I washed the squash, put in microwave for 3 minutes for each pound. Then cut off ends, peeled and cubed. Core apples, peel, and cut into thin slices. Toss squash and apples together. Transfer squash and apple slices to the prepared baking dish. Put cranberries on top.

Combine brown sugar, flour, salt, cinnamon and nutmeg. Sprinkle on top of squash, apples and cranberries. Sprinkle chopped pecans over all and dot with butter. Cover tightly with foil and bake for 50 to 60 minutes, or until squash is tender.

We will miss her and her bright smile

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Merry Christmas

May all the Gardeners have a Very Merry Christmas from Monroe County Master Gardeners and Horticulture Club Members.

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Jumping Worms

Jennie sent me this for posting:

This seminar is now posted at Emerald Ash Borer | EAB University for viewing by anyone who missed the live version:

Invasive Jumping Worms: The Impact of a New Soil Invader
Brad Herrick, Ecologist/Research Program Manager, UW-Madison Arboretum
Thursday, November 19, 2020
@ 11 a.m. EST
 Play Webinar
Jumping worms are invading forests and horticultural landscapes throughout the United States. These Asian earthworms modify soil structure and chemistry, nutrient dynamics, soil food webs, litter depth, and plant health. This talk will share information on general earthworm biology and identification, impacts, control options, and the latest research findings.

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Hemlock Woolly Adelgid

This was sent by Jennie for posting:

No doubt several of our members saw info posted recently about hemlock woolly adelgid found in Michigan.  Or, they remember hearing about it from Amy Stone or other presenters on invasive pest species. We have not emphasized it because our woodlots and natural areas in SE Michigan do not have significant, if any, hemlocks.  We have some in our nurseries, where they are inspected and/or treated, and some in our landscapes that are not too likely to become infested, nor too difficult to treat.  Still, it is very good news that some new tactics to control this nationally serious forest pest are being developed, and you may want to read about them?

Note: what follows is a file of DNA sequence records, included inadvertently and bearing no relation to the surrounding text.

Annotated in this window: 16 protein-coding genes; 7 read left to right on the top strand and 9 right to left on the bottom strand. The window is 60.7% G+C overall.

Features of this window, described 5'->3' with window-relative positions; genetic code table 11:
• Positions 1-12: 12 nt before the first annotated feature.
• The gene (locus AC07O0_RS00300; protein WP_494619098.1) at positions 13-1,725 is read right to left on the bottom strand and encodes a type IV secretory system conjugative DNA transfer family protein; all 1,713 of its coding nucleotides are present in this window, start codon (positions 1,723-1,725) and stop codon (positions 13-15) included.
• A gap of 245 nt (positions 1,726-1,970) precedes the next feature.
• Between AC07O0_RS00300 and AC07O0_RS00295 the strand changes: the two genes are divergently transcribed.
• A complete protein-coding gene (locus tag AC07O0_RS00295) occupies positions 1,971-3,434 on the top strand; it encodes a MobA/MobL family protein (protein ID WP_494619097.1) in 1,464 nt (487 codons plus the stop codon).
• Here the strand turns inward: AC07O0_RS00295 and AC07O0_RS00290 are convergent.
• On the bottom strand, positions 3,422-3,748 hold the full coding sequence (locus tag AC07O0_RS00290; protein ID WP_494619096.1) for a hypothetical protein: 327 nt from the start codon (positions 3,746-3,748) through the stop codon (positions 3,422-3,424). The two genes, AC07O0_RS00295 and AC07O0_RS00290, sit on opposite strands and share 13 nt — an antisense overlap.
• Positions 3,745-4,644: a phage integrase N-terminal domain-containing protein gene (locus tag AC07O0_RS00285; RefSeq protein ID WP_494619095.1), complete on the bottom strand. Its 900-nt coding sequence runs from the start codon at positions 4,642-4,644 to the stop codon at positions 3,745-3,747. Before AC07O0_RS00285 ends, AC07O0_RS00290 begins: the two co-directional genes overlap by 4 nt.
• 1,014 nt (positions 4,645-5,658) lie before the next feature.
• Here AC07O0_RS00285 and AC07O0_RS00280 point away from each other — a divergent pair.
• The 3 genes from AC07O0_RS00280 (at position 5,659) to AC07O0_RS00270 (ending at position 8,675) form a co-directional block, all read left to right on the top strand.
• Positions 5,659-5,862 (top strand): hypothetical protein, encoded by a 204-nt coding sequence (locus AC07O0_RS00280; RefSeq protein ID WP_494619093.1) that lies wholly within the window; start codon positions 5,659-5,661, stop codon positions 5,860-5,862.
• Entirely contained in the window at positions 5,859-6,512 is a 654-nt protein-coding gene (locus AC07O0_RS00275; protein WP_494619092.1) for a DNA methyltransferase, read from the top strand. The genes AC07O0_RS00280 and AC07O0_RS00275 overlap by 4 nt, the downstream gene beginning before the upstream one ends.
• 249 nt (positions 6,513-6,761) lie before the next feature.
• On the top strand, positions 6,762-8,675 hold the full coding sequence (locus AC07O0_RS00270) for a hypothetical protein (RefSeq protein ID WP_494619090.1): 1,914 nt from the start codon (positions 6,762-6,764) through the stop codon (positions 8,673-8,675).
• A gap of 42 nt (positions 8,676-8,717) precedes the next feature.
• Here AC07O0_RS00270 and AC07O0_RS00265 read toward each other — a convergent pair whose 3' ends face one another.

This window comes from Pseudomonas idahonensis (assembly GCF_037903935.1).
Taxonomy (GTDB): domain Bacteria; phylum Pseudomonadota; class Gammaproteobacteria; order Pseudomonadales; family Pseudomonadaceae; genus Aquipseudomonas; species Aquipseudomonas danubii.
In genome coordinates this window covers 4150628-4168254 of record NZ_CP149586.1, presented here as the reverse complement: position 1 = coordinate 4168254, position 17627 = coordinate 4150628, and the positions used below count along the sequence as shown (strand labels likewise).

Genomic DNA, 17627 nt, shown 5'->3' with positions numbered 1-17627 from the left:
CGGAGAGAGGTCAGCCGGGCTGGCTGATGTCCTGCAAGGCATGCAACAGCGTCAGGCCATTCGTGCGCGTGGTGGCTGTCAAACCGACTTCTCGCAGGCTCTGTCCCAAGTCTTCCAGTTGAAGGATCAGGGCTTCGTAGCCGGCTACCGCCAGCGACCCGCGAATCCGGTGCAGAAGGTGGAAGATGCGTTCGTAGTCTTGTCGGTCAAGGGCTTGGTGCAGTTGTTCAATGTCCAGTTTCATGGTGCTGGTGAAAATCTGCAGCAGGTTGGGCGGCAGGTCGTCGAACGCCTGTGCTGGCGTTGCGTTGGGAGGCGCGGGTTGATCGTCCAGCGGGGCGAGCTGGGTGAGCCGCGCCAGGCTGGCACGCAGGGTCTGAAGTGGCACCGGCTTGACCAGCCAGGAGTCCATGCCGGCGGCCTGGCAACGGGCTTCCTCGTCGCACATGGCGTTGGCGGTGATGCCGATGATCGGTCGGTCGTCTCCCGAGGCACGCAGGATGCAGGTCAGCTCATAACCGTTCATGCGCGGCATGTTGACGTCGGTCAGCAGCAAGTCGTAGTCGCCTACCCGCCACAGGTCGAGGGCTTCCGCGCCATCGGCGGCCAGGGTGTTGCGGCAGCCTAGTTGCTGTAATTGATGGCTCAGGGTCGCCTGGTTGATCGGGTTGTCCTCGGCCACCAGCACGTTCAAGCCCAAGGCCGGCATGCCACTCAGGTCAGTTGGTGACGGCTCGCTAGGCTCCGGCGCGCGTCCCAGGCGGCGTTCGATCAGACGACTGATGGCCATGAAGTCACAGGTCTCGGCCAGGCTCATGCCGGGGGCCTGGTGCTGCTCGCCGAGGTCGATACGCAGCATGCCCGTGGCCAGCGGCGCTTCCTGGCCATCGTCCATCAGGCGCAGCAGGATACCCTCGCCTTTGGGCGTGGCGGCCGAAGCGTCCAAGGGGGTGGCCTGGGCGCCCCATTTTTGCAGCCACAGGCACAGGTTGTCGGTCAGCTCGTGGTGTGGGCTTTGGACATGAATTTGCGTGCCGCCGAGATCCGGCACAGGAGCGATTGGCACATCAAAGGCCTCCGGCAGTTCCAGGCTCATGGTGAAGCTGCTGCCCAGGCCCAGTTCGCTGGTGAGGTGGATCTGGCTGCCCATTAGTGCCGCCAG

Hope for hemlocks: New tactics found to fight deadly pest | Wildlife & Habitat | bayjournal.com

 the dwarf hemlock ‘Gentsch White’ at our demo gardens.

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Stella sent this to me for the blog. The graphic is a photo. If interested click

on this link:

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Mile a Minute

From Naida

Recently was verified at the Whitehouse Nature Center at Albion College in Calhoun County.

WHAT TO LOOK FOR

  • Fast-growing annual vine with leaves shaped like equilateral triangles. 
  • Narrow, delicate, green or red stems.
  • Recurved barbs on stems and undersides of leaf blades.
  • Alternate, light green leaves, 1”-3” wide. 
  • Individual, round leaves (ocreae) encircle the stem below the flower/fruit spike.
  • Small white flowers in early summer.
  • Spikes of pea-sized blue fruit appear in July
https://www.michigan.gov/invasives/0,5664,7-324-68002_71240_73852-367890–,00.html?utm_campaign=news+digest+november2020+week1&utm_medium=digest&utm_source=govdelivery

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Why the Bag?

By Gail K.

Recently while searching for  late season specials at Housel’s Nursery &
Stearns Landscaping in downtown Temperance; I came across a peculiar
looking bag.

It was hard not to notice, hanging there on the doorway to the outsideoffice area.  When I inquired I was told that the bag was nothing more than a
plastic grocery bag that had been stuffed with other bags. 

When I asked why, they replied the bag appears to other bees, such asWOOD BORING bees, to be a hornet’s  nest.  Apparently the two do not get alongand wood bees will avoid an area that is home to Hornets–thereby preventingthe wood bees from boring into wood items that may be a part of your home or garden. 
Who Knew?????

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Demo & Deals

Gail asked to Post:

We just finished in the demo gardens for the year.
I popped back in to Ida Co op and found they still have yard items @ 15% off: Holly tone     bone meal     blood meal     Preen with plant food and without. All kinds of other plant and yard products…………..I even bought   a yard tool.
Good prices………….go check them out……….can’t beat local………..gail